Nantucket, which sits across a sound from Oak Bluffs, shares many traits with its neighbor: well-preserved old architecture, a laid-back vibe, and storybook villages. But in the 1990s, the smaller island began to pull away in terms of affluence, adding new mansions that seemed to grow bigger with every expansion of the airport.
Still, even bastions of wealth got bruised by the recession. Trophy homes seemed to bear the brunt of the pain, which actually increased in 2011 with Wall Street’s wild swings. To wit: In 2010, there were 42 sales of homes between $2.5 million and $4.5 million, which was the busiest high-end segment. Yet in 2011, there were just 38 sales in that category.
Buyers here instead leaned toward less expensive homes; there were 55 sales in the $1.5 million to $2.5 million bracket, making it last year’s popular price point. Buyers “thought to themselves, I want a house on Nantucket, but maybe it doesn’t have to be so grandiose,” says Doug Foregger, chief executive officer and cofounder of Country Village Rentals & Real Estate. “They exerted self-control.”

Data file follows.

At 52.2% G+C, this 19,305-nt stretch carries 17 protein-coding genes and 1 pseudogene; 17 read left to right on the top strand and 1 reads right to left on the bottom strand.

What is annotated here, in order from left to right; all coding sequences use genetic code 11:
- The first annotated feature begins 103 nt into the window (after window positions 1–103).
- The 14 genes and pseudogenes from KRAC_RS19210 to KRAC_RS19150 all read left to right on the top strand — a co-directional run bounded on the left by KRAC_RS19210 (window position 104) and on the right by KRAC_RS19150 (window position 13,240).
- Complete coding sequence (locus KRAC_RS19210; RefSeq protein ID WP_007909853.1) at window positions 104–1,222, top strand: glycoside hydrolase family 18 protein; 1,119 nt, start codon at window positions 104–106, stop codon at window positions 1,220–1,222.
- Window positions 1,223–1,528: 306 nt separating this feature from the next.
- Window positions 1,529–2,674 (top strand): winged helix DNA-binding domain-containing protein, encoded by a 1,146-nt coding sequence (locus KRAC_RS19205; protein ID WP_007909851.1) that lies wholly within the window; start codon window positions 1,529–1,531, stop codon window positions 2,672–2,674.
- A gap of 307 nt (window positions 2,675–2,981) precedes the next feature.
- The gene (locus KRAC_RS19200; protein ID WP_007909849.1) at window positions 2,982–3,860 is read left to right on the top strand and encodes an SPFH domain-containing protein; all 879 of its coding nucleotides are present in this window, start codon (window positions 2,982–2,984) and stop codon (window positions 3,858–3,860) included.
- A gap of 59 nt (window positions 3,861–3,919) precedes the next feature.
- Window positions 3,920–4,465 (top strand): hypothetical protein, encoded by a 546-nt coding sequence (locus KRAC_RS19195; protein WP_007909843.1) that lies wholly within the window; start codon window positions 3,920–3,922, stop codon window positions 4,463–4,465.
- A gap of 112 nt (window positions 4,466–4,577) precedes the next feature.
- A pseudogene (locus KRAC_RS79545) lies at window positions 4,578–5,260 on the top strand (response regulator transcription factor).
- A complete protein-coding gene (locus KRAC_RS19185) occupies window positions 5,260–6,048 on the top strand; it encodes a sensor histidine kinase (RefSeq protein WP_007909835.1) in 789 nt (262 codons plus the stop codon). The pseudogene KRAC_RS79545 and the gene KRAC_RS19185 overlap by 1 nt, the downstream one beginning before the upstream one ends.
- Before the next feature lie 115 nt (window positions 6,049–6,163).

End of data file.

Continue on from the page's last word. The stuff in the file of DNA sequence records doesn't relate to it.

As on the Vineyard, the mid to late summer is the sweet spot for renters, after the June fogs on the Grey Lady have burned off. The prime weeks? August, when the Beacon Hill crowd descends on Hulbert Avenue in Brant Point, where they can sit on their porches behind deep lawns with a Sancerre in hand and watch arriving ferries. Senator John Kerry is a neighbor.
Another area that’s come on strong in recent years is Siasconset, or familiarly, ’Sconset, a postage-stamp-size enclave on the southeastern edge that counts former GE chief executive Jack Welch among its summer residents. A cozy three-bedroom cottage along Codfish Park Road, near the Atlantic, can run $5,000 per week; a six-bedroom on Low Beach Road, another in-demand street, can run to $45,000 a week. With just a smattering of stores, ’Sconset is “a top pick for people who don’t want the hustle of downtown Nantucket.”
Mansions that are even more expansive dominate Newport, Rhode Island, where Versailles-like estates stud cliffs above foam-flecked coves. Because these homes are one-of-a-kind, they can be hard to value, which makes them susceptible to market whims. In 2007 actor Nicolas Cage bought a 24-room house, on 27 acres, named Gray Craig in Middletown, a well-heeled area that occupies part of Newport’s island, for $15.7 million. He sold it for $6.2 million last year, or less than half of what he paid, though Michelle Kirby, a broker with Gustave White Sotheby’s International Realty, cautions against reading too much into that drop. “The high end here is a mixed bag,” says Kirby. For less than they’d pay in the Hamptons, buyers can kick back in a house that’s twice as roomy, with a Gilded Age pedigree, too. Rentals, which are sought out by Bostonians, New Yorkers, and even Texans, are cut from the same cloth.